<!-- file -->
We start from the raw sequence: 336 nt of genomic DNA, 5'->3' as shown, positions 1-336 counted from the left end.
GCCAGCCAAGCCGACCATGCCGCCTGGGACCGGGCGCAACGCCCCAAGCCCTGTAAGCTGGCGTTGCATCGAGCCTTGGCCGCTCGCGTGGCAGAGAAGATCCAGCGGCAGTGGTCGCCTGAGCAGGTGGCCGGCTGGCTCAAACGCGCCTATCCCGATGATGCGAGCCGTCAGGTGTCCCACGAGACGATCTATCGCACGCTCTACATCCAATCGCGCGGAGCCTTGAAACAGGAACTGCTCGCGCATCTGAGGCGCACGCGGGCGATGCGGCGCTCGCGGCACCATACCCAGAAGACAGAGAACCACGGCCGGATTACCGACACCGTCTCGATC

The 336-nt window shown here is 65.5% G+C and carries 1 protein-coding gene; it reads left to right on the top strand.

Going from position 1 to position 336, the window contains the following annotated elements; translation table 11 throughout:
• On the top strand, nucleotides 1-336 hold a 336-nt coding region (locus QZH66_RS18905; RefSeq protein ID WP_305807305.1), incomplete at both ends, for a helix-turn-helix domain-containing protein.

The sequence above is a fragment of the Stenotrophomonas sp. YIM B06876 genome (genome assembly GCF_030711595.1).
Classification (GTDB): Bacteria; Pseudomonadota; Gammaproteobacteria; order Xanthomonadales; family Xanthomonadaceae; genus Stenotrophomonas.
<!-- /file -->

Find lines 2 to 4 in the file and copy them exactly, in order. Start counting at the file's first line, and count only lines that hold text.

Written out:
GCCAGCCAAGCCGACCATGCCGCCTGGGACCGGGCGCAACGCCCCAAGCCCTGTAAGCTGGCGTTGCATCGAGCCTTGGCCGCTCGCGTGGCAGAGAAGATCCAGCGGCAGTGGTCGCCTGAGCAGGTGGCCGGCTGGCTCAAACGCGCCTATCCCGATGATGCGAGCCGTCAGGTGTCCCACGAGACGATCTATCGCACGCTCTACATCCAATCGCGCGGAGCCTTGAAACAGGAACTGCTCGCGCATCTGAGGCGCACGCGGGCGATGCGGCGCTCGCGGCACCATACCCAGAAGACAGAGAACCACGGCCGGATTACCGACACCGTCTCGATC

The 336-nt window shown here is 65.5% G+C and carries 1 protein-coding gene; it reads left to right on the top strand.

Going from position 1 to position 336, the window contains the following annotated elements; translation table 11 throughout: